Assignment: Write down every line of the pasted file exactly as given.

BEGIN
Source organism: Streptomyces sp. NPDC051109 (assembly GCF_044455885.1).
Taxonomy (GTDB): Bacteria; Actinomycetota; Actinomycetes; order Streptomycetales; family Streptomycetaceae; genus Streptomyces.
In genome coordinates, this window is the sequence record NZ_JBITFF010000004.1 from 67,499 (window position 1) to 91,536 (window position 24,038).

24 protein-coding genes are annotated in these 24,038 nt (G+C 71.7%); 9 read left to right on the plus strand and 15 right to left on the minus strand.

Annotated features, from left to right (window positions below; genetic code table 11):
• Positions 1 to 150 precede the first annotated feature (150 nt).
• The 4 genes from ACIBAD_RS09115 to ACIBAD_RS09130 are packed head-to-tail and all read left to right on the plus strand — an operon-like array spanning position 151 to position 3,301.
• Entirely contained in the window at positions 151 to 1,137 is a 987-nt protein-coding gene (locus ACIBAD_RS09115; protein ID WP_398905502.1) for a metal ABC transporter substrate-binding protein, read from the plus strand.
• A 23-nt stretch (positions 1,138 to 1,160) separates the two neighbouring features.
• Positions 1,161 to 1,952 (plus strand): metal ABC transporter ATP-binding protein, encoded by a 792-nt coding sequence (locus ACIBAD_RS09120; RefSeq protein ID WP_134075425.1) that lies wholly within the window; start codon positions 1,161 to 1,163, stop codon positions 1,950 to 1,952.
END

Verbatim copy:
Source organism: Streptomyces sp. NPDC051109 (assembly GCF_044455885.1).
Taxonomy (GTDB): Bacteria; Actinomycetota; Actinomycetes; order Streptomycetales; family Streptomycetaceae; genus Streptomyces.
In genome coordinates, this window is the sequence record NZ_JBITFF010000004.1 from 67,499 (window position 1) to 91,536 (window position 24,038).

24 protein-coding genes are annotated in these 24,038 nt (G+C 71.7%); 9 read left to right on the plus strand and 15 right to left on the minus strand.

Annotated features, from left to right (window positions below; genetic code table 11):
• Positions 1 to 150 precede the first annotated feature (150 nt).
• The 4 genes from ACIBAD_RS09115 to ACIBAD_RS09130 are packed head-to-tail and all read left to right on the plus strand — an operon-like array spanning position 151 to position 3,301.
• Entirely contained in the window at positions 151 to 1,137 is a 987-nt protein-coding gene (locus ACIBAD_RS09115; protein ID WP_398905502.1) for a metal ABC transporter substrate-binding protein, read from the plus strand.
• A 23-nt stretch (positions 1,138 to 1,160) separates the two neighbouring features.
• Positions 1,161 to 1,952 (plus strand): metal ABC transporter ATP-binding protein, encoded by a 792-nt coding sequence (locus ACIBAD_RS09120; RefSeq protein ID WP_134075425.1) that lies wholly within the window; start codon positions 1,161 to 1,163, stop codon positions 1,950 to 1,952.